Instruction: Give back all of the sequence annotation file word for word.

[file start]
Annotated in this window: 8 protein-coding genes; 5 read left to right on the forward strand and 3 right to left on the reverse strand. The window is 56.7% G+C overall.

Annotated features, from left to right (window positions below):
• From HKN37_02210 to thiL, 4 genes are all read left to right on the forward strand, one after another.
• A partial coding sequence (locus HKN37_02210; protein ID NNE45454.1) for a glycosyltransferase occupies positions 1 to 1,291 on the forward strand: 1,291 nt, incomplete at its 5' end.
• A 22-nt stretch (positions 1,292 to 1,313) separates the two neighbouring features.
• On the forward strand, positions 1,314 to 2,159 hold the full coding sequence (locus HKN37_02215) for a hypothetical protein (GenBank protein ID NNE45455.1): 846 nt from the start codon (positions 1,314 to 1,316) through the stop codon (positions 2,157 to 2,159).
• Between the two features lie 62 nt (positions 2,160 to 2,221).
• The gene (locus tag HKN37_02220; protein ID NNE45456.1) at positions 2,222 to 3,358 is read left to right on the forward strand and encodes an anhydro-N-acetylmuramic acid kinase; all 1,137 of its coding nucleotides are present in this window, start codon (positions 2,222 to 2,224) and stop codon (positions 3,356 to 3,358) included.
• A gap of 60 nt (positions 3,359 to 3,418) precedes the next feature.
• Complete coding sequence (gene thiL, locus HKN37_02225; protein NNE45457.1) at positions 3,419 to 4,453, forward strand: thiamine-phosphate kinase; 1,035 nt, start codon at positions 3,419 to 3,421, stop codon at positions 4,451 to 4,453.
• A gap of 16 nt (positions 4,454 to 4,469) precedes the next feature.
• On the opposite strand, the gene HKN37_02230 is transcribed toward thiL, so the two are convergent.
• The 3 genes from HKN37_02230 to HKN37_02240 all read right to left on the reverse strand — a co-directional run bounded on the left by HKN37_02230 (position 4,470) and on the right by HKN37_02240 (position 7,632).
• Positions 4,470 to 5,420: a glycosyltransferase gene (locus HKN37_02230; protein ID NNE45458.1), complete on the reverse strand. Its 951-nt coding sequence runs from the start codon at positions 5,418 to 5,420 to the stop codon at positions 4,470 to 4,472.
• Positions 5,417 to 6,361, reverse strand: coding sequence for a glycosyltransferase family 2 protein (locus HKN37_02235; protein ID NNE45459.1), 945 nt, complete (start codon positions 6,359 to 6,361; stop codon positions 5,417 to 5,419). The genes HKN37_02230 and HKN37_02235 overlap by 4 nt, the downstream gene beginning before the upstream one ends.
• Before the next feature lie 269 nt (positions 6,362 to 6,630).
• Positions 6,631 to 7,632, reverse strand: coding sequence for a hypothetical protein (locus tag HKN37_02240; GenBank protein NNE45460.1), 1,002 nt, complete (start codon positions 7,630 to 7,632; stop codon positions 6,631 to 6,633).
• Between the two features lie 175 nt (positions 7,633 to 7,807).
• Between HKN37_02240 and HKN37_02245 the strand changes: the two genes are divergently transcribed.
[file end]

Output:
Annotated in this window: 8 protein-coding genes; 5 read left to right on the forward strand and 3 right to left on the reverse strand. The window is 56.7% G+C overall.

Annotated features, from left to right (window positions below):
• From HKN37_02210 to thiL, 4 genes are all read left to right on the forward strand, one after another.
• A partial coding sequence (locus HKN37_02210; protein ID NNE45454.1) for a glycosyltransferase occupies positions 1 to 1,291 on the forward strand: 1,291 nt, incomplete at its 5' end.
• A 22-nt stretch (positions 1,292 to 1,313) separates the two neighbouring features.
• On the forward strand, positions 1,314 to 2,159 hold the full coding sequence (locus HKN37_02215) for a hypothetical protein (GenBank protein ID NNE45455.1): 846 nt from the start codon (positions 1,314 to 1,316) through the stop codon (positions 2,157 to 2,159).
• Between the two features lie 62 nt (positions 2,160 to 2,221).
• The gene (locus tag HKN37_02220; protein ID NNE45456.1) at positions 2,222 to 3,358 is read left to right on the forward strand and encodes an anhydro-N-acetylmuramic acid kinase; all 1,137 of its coding nucleotides are present in this window, start codon (positions 2,222 to 2,224) and stop codon (positions 3,356 to 3,358) included.
• A gap of 60 nt (positions 3,359 to 3,418) precedes the next feature.
• Complete coding sequence (gene thiL, locus HKN37_02225; protein NNE45457.1) at positions 3,419 to 4,453, forward strand: thiamine-phosphate kinase; 1,035 nt, start codon at positions 3,419 to 3,421, stop codon at positions 4,451 to 4,453.
• A gap of 16 nt (positions 4,454 to 4,469) precedes the next feature.
• On the opposite strand, the gene HKN37_02230 is transcribed toward thiL, so the two are convergent.
• The 3 genes from HKN37_02230 to HKN37_02240 all read right to left on the reverse strand — a co-directional run bounded on the left by HKN37_02230 (position 4,470) and on the right by HKN37_02240 (position 7,632).
• Positions 4,470 to 5,420: a glycosyltransferase gene (locus HKN37_02230; protein ID NNE45458.1), complete on the reverse strand. Its 951-nt coding sequence runs from the start codon at positions 5,418 to 5,420 to the stop codon at positions 4,470 to 4,472.
• Positions 5,417 to 6,361, reverse strand: coding sequence for a glycosyltransferase family 2 protein (locus HKN37_02235; protein ID NNE45459.1), 945 nt, complete (start codon positions 6,359 to 6,361; stop codon positions 5,417 to 5,419). The genes HKN37_02230 and HKN37_02235 overlap by 4 nt, the downstream gene beginning before the upstream one ends.
• Before the next feature lie 269 nt (positions 6,362 to 6,630).
• Positions 6,631 to 7,632, reverse strand: coding sequence for a hypothetical protein (locus tag HKN37_02240; GenBank protein NNE45460.1), 1,002 nt, complete (start codon positions 7,630 to 7,632; stop codon positions 6,631 to 6,633).
• Between the two features lie 175 nt (positions 7,633 to 7,807).
• Between HKN37_02240 and HKN37_02245 the strand changes: the two genes are divergently transcribed.